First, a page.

Benny Lee led his closest challenger, Chris Crow, by a 60-40 margin in a four-way race Wednesday morning after ranked choice votes were counted, earning him a seat on the San Leandro City Council.
Lee will become the representative of council district four which covers Washington Manor. He joins incumbent Jim Prola, who handily beat challenger Hermy Almonte in a head to head race in council district six and the Mulford Gardens area.
But two races remain up for grabs in contests that prove how much each vote counts, especially in local election.
As of 10 am Wednesday, incumbent Councilwoman Ursula Reed led school board president Morgan Mack-Rose by 97 votes in a three-way race for district 2 which covers southeast San Leandro.
And Measure L, the $39-per-house school parcel tax, was a little over a percent shy of the two-thirds margin it needed to pass.
Local blogger and election strategist Mike Katz said that based on past voter turnouts in San Leandro there are likely more than 5,000 uncounted ballots, such as vote-by-mail packets that were filled out too late to send by postal service and had to be dropped off in person Tuesday.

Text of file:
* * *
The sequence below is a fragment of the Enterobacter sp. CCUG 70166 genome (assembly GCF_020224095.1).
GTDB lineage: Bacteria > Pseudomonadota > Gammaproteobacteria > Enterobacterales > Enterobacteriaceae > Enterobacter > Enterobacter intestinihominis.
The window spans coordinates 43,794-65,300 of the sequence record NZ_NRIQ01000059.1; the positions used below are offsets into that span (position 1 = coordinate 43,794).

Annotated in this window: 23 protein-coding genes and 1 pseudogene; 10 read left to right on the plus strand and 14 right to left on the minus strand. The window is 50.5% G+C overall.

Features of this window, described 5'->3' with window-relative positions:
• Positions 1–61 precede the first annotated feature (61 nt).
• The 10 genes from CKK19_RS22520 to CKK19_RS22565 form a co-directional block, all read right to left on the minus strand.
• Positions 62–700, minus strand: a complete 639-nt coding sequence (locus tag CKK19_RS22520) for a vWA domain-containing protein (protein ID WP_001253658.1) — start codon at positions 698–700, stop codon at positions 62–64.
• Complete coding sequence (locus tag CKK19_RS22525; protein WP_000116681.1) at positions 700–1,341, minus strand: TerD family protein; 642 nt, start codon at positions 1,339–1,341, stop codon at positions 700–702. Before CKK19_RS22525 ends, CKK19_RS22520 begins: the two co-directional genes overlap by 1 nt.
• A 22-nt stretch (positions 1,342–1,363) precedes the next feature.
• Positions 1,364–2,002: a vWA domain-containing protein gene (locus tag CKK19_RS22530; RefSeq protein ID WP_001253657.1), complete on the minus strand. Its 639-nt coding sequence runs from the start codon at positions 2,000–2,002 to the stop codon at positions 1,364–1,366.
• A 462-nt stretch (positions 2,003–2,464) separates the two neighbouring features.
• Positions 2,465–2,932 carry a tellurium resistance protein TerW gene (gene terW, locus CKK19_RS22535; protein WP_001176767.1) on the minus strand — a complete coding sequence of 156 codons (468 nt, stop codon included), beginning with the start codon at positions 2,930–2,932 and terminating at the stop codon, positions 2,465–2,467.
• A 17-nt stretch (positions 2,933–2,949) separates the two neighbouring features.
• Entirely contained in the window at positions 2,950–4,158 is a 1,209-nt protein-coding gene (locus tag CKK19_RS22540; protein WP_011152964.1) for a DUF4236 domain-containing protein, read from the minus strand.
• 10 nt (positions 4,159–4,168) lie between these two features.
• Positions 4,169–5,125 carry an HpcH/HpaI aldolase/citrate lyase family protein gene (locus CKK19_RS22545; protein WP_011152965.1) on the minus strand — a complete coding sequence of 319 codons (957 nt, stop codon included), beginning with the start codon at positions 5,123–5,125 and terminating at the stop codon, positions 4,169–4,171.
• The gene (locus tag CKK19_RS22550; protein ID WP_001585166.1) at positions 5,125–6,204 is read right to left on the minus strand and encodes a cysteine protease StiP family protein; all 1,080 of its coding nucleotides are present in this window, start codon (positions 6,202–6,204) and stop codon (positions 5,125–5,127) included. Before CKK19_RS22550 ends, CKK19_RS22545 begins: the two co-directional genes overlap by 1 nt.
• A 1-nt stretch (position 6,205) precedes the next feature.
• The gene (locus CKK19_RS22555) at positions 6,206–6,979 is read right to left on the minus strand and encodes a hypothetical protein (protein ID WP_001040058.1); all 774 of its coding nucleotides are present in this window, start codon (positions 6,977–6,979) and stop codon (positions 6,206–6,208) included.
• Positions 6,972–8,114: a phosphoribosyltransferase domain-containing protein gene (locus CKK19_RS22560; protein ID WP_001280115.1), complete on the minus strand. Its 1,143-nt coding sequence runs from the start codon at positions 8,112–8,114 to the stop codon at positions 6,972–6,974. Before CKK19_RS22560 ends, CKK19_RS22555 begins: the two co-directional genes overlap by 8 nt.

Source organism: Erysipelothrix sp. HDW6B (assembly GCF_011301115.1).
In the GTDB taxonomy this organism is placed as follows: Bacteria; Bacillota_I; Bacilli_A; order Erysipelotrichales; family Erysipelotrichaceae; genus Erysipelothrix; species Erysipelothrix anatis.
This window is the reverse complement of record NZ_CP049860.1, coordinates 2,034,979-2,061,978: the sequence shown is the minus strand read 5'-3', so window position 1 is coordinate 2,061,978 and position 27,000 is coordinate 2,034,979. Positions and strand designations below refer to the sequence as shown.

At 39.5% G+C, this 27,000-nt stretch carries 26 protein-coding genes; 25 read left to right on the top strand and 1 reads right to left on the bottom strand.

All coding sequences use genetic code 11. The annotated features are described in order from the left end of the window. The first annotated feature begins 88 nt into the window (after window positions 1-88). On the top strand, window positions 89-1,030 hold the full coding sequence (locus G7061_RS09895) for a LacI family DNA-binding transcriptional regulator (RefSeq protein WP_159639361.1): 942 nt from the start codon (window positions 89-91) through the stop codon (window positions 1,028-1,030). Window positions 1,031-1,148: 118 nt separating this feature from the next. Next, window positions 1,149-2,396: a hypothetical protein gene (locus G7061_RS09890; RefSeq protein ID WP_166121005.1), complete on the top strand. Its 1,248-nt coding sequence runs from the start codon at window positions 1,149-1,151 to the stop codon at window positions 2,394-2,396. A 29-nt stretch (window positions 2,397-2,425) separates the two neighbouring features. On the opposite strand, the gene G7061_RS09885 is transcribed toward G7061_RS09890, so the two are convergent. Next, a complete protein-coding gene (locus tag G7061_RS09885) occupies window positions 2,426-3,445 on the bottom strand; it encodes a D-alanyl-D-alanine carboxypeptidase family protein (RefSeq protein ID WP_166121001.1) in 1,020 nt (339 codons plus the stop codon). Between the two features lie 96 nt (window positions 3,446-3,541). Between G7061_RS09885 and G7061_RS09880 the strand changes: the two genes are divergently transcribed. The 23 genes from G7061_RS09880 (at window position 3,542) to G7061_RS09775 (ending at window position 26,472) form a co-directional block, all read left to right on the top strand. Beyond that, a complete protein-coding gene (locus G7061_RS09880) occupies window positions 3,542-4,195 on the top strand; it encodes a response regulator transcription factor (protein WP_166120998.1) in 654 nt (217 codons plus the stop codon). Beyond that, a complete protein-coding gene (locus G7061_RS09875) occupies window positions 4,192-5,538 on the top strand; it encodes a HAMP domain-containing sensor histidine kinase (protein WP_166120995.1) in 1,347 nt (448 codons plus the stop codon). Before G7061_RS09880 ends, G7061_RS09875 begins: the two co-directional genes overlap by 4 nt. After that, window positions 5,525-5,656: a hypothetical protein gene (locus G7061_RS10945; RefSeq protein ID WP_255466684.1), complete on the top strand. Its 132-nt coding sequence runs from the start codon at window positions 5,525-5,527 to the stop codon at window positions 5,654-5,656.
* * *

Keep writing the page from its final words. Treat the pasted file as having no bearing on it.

The Alameda County Registrar of Voters estimates there could be 140,000 late or provisional ballots still uncounted. The county has 28 days to certify elections though final tallys will likely be done much earlier.
In the Reed-versus-Mack-Rose race, the critical dynamic is what happens to the second-place votes of the third candidate, Bal Theater owner Dan Dillman. Reed has lead all along in first place votes. But Mack-Rose has gained on the incumbent by grabbing a larger share of Dillman's second choice votes.
So at this point the outcome hinges on two unknowns: the number of uncounted ballots, and how Dillman's second-choices are split between Reed and Mack-Rose.
A similar dynamic is at play with the Measure L parcel tax, which needed a daunting two-thirds margin to pass.
Measure L had started the night with a yes vote in the low 60s and had slowly climbed as the count progressed to end Tuesday with 65.38 percent of the 14,475 votes tabulated thus far.
But Katz said more than 22,000 ballots were cast in the 2010 San Leandro mayor's race.
Again, the variables are: how many ballots remain uncounted and whether the parcel tax will continue creeping up in the vote count to jump that two-thirds hurdle.
Stick with Patch for continuing election coverage and analysis.